Death and Non-existence: The same thing.... almost

It's Thursday during the 31 days of Blogging October. Guess what that means? Yep! Jeremy is blogging again (and promises another for each Thursday in October!) Enjoy his perspective that genuinely brought tears to my eyes... more than once. Definitely worth a read.-- Becky

When we started this process of fertility treatments (and failed treatments month after month), Beck said she was feeling the same kind of loss as when members of her family passed away.Fortunately for me, at the time, I had not yet experienced that feeling. Sadly, as those of you who read this know, that changed this past January with the unexpected passing of my father. For those of you who have lost a loved one, you have some understanding of what we are going through each day from here until... well, who knows.

Let me back up a second. I think that Beck was talking about an acute and constant loss that she experienced, or at least that is how I understood her actions, emotions, and thoughts during all of these trying times. For me, it is different. When Beck lost her mother, she was just out of college and spent less than 6 months of her entire life living more than 1 hour away from "home." When she lost her grandmother, we had just moved away about 18 months before. When she wasn't physically with them, she talked to them practically daily. Those people were a constant presence in her life.

My father and I had a different sort of relationship. Growing up, he was not typically present for several big childhood moments because he worked on rotating shifts. Additionally, he rarely understood where my point of view was coming from (and visa versa, I am the oddball politically/philosophically in the family). Thankfully, I had that time where I grew into adulthood and understood the wisdom of my father. Yet, he was not a day-to-day presence in my life. I tend to call family once every week (Becky's note.... more like twice a month)  or so (sorry mom...).

In my grief, what I have found is that there is not a constant longing or sense of something missing, but it is more of an episodic emotion. The most random of things can remind me of him. Things such as a stranger walking past wearing his cologne, someone saying something that sounds like it was one of his pearls of wisdom, or when I find a joke and end up thinking how badly I want to tell him. At that moment, my heart just falls. While I have lost a large amount of weight this year, in those moments, it feels like it's all back and plus some because of the emotional burden. Many of those people close to me feel as if I haven't dealt with the loss of my father in a healthy way because they don't see me cry; however, I do feel that and work through it when it happens.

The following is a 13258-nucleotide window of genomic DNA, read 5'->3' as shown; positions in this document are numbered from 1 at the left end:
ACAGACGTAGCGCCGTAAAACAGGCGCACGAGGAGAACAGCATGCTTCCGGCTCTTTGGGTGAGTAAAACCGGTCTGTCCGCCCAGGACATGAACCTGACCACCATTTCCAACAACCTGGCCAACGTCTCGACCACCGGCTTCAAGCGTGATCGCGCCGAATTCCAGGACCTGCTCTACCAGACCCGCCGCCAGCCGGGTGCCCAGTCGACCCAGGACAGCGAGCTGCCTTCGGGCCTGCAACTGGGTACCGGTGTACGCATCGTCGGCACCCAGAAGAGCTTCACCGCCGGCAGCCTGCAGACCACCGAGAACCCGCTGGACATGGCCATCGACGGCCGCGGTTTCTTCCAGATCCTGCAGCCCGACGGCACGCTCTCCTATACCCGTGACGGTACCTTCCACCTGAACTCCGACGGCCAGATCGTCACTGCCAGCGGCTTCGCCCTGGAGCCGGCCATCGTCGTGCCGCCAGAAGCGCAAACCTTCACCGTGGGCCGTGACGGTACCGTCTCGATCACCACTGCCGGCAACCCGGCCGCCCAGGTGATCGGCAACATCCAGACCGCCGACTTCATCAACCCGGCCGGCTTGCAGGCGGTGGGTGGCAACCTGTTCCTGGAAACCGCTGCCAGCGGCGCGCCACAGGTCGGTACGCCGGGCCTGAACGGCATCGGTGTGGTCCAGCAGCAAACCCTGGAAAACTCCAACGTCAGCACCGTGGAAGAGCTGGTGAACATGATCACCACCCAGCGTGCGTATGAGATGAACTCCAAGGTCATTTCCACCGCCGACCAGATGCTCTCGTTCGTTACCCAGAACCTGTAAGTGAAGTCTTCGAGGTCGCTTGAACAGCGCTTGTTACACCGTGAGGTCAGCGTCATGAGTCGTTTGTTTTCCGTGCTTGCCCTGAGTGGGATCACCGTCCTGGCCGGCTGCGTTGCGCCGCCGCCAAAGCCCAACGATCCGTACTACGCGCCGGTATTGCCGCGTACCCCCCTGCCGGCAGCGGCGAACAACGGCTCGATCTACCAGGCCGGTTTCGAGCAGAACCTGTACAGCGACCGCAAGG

My experience with infertility is exactly like my experience in grieving my father. I do not get upset when I am dealing with newborns in a store or the seemingly endless supply of pregnant ladies at work. What gets me are the moments where I see something that makes me think “My kid would have to have that...,” or those moments where you are trapped in dealing with a child (like when a colleague brings it to work repeatedly even when they are “out” on maternity leave). One especially trying moment was when Beck and I were in Target and there were literally 5 blonde-hair, blue-eyed children yelling, screaming, and crying around me... and when both of us are blonde-hair, blue-eyed (ok, maybe green-eyed), it just hits me sometimes how that could be me. Nothing brings that feeling on more than watching a parent completely ignore, or worse, be inappropriately negative to their children.

I want nothing more at this point in my life than to grow my family by whatever means necessary. That is what drives me to go through the fertility treatments, but it is not an all-consuming feeling in my life. Only certain times, when I am forced to resolve myself to the fact that it has not happened for us yet, does it really bring me down. This is the exact same way I have grieved for my father. I guess coping with death and coping with infertility are virtually identical; the only difference being that there is nothing to hold on to in grieving for someone that has never existed.

Is it the same for you? Has infertility been a type of grief that is like losing a loved one? Or, is your grief from infertility different? Join the conversation in the comments below!


  1. This post is just beautiful. "I guess coping with death and coping with infertility are virtually identical; the only difference being that there is nothing to hold on to in grieving for someone that has never existed." I complete agree, with the the caveat that I have quite the collection of embryo photos and I feel like they did exist, briefly, some longer than others, which only makes the loss harder. But that feeling of loss of the experience, of seeing a family that could be ours and wondering if we'll ever get can take your breath away. It is definitely grief. A constant, continuing, cumulative pool of grief. It's hope that keeps us going despite the box 'o lost embryos, hope that one day we'll come out the other side, battered by the grief but still able to hold on to hope. I hope the same for you and Becky!


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